Assistant Research Professor
Department of Materials Science and Engineering
Dr. Jennifer E. Padilla joined Boise State University in March 2014 as an Assistant Research Professor of Materials Science and Engineering and member of the Nanoscale Materials and Device Research Group. She completed her undergraduate education at the University of California, Berkeley, followed by graduate studies at the University of California, Los Angeles where she received a Ph.D. in Biochemistry and a master’s degree in Mathematics. Dr. Padilla began her work in the field of DNA nanotechnology serving as a postdoctoral fellow at the California Institute of Technology in the laboratory of Niles A. Pierce and at New York University in the laboratory of Nadrian C. Seeman.
Dr. Jennifer E. Padilla works at the intersection of theory and experiment to understand the origins of complexity and autonomy in molecular systems. She focuses her research on the creation of dynamic DNA nanostructures capable of encoding and executing algorithms for autonomous self-assembly, detection of and response to specific nucleic acid sequences, and communication across assemblies to coordinate their growth and function. The primary mechanism for dynamic behavior in DNA nanostructures is the exchange of DNA strands via toehold-mediated strand displacement. DNA base-pairing and strand displacement make DNA a highly programmable material of choice for the design and programming of dynamic nanostructures. To guide and inform experimental work, Dr. Padilla also studies theoretical models of DNA strand displacement and the Tile Assembly Model, a model that allows self-assembly to be interpreted as a computational process.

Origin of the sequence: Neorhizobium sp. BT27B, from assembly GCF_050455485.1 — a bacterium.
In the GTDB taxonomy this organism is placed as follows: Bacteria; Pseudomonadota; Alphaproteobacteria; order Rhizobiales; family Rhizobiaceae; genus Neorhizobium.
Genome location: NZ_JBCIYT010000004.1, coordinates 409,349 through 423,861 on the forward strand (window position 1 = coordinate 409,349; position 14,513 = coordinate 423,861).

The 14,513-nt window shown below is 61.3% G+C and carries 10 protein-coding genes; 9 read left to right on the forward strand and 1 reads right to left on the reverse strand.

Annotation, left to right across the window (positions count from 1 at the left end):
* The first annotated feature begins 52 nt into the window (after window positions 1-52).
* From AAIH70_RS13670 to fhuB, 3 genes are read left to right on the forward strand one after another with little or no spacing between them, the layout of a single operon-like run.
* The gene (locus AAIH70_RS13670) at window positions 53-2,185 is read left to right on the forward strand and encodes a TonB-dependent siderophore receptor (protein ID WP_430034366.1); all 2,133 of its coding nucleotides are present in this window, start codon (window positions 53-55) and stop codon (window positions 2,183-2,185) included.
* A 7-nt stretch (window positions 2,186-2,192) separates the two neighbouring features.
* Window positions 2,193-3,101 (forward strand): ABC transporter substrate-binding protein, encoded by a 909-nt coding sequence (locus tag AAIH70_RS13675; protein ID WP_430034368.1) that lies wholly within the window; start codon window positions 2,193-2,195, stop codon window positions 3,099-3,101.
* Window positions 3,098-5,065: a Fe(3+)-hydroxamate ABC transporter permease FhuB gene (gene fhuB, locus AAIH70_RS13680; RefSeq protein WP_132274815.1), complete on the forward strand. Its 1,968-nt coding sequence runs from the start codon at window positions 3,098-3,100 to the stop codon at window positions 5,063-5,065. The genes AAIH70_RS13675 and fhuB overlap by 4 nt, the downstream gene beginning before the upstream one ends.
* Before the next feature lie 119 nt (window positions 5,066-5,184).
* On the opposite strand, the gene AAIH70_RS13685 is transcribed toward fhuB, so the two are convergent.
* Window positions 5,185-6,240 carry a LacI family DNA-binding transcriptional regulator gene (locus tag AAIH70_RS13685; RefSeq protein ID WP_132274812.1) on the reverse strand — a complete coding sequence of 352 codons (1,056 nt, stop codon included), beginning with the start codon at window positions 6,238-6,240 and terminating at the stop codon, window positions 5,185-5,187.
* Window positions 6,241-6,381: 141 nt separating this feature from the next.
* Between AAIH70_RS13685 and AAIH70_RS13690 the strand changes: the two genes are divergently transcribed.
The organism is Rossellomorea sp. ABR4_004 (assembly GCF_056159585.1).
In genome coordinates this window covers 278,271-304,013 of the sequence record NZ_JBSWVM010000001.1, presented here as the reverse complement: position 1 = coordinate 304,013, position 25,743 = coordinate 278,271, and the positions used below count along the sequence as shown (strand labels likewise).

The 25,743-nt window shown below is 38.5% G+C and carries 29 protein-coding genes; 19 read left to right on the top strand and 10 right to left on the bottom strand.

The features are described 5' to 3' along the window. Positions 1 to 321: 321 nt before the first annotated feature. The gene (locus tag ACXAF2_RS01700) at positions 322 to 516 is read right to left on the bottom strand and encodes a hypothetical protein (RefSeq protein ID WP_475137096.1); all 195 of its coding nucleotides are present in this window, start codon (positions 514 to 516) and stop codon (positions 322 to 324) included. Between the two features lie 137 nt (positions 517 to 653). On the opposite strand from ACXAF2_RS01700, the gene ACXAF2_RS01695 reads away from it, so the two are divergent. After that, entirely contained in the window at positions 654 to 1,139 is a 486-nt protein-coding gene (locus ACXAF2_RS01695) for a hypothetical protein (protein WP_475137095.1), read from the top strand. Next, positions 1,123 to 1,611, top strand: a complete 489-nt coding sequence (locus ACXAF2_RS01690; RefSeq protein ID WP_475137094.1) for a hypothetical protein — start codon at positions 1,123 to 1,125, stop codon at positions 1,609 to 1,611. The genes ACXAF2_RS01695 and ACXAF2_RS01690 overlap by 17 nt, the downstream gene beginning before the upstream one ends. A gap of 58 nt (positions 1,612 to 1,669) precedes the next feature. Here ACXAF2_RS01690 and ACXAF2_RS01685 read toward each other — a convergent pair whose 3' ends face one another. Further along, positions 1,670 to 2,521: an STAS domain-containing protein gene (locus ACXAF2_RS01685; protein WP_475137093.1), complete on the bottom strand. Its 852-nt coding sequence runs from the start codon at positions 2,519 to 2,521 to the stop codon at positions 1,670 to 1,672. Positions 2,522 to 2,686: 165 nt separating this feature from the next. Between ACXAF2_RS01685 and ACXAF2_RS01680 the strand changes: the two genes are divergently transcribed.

J.E. Padilla, M.J. Patitz, R. Pena, R.T. Schweller, N.C. Seeman, R. Sheline, S.M. Summers, X. Zhong, “Asynchronous signal passing for tile self-assembly: Fuel efficient computation and efficient assembly of shapes,” Unconventional Computation and Natural Computing, LNCS 7956, pp. 174–185, 2013.
J. Hendricks, J.E. Padilla, M.J. Patitz, T.A. Rogers, “Signal transmission across tile assemblies: 3D static tiles simulate active self-assembly by 2D signal-passing tiles,” 19th International Conference on DNA Computing and Molecular Programming (DNA 19), LNCS 8141, pp. 90-104, 2013.
J.E. Padilla, W. Liu, N.C. Seeman, “Hierarchical self assembly of patterns from the Robinson tilings: DNA tile design in an enhanced Tile Assembly Model,” Natural Computing, vol. 11, pp 323-338, 2012.
H.M.T. Choi, J.Y. Chang, L.A. Trinh, J.E. Padilla, S.E. Fraser, N.A. Pierce, “Programmable in situ amplification for multiplexed imaging of mRNA expression,” Nature Biotechnology, vol 28, pp. 1208-1212, 2010.
J.E. Padilla, T.O. Yeates, “A statistic for local intensity differences: robustness to anisotropy and pseudo-centering and utility for detecting twinning,” Acta Crystallographica, vol. D59, pp. 1124-1130, 2003.
J.E. Padilla and T. Yu, “Self-assembling symmetric protein materials,” Biopolymers, vol. 7: Polyamides and Complex Proteinaceous Materials I, A. Steinbüchel and S.R. Fahnestock (eds.), Wiley-VCH, Weinheim, pp. 261-284, 2002.
T.O. Yeates and J.E. Padilla, “Designing supramolecular protein assemblies,” Current Opinion in Structural Biology, vol 12, pp. 464-470, 2002.
J.E. Padilla, C. Colovos, T.O. Yeates, “Nanohedra: using symmetry to design self-assembling protein cages, layers, crystals, and filaments,” Proceedings of the National Academy of Science, USA, vol. 98, pp. 2217-2221, 2001.